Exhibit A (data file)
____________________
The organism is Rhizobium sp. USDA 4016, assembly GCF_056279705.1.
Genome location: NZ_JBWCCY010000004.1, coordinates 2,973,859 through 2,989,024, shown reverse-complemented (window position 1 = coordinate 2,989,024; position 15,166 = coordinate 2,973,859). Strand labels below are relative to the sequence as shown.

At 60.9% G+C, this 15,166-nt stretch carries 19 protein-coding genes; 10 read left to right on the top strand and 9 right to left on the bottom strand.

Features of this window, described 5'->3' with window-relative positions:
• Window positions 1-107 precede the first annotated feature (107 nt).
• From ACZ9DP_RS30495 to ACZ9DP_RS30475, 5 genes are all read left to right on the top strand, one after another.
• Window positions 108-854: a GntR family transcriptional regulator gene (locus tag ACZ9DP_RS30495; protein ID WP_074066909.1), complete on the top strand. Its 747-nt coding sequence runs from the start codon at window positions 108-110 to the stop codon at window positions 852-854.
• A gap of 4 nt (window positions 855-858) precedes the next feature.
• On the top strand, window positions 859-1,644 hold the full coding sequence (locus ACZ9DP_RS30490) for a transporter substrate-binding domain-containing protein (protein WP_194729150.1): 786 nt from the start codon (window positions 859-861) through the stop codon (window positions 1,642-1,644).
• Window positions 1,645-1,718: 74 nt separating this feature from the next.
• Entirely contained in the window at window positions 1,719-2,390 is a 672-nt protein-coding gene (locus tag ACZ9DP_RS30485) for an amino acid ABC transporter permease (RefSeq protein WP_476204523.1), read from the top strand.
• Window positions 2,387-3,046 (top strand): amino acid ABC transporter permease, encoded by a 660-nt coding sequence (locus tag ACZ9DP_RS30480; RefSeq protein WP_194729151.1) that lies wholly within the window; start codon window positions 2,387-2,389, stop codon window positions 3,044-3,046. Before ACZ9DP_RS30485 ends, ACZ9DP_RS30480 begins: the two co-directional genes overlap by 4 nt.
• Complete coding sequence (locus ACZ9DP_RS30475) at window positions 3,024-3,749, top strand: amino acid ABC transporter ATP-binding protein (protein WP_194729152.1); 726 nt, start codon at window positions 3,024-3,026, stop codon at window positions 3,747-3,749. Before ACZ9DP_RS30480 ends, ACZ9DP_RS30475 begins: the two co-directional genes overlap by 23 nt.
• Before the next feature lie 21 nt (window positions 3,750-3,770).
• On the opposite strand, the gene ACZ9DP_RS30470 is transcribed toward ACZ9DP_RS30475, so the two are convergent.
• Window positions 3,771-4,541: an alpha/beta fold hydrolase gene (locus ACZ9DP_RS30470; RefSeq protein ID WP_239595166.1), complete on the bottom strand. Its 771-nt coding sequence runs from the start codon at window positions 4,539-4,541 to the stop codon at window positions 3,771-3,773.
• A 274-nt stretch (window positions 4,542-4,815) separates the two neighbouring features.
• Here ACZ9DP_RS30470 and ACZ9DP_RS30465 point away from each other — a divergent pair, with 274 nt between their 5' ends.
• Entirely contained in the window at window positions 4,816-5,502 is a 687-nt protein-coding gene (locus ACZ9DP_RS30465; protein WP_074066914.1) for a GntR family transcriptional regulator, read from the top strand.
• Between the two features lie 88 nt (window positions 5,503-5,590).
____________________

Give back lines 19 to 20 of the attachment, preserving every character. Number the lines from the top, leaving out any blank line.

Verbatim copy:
• Entirely contained in the window at window positions 4,816-5,502 is a 687-nt protein-coding gene (locus ACZ9DP_RS30465; protein WP_074066914.1) for a GntR family transcriptional regulator, read from the top strand.
• Between the two features lie 88 nt (window positions 5,503-5,590).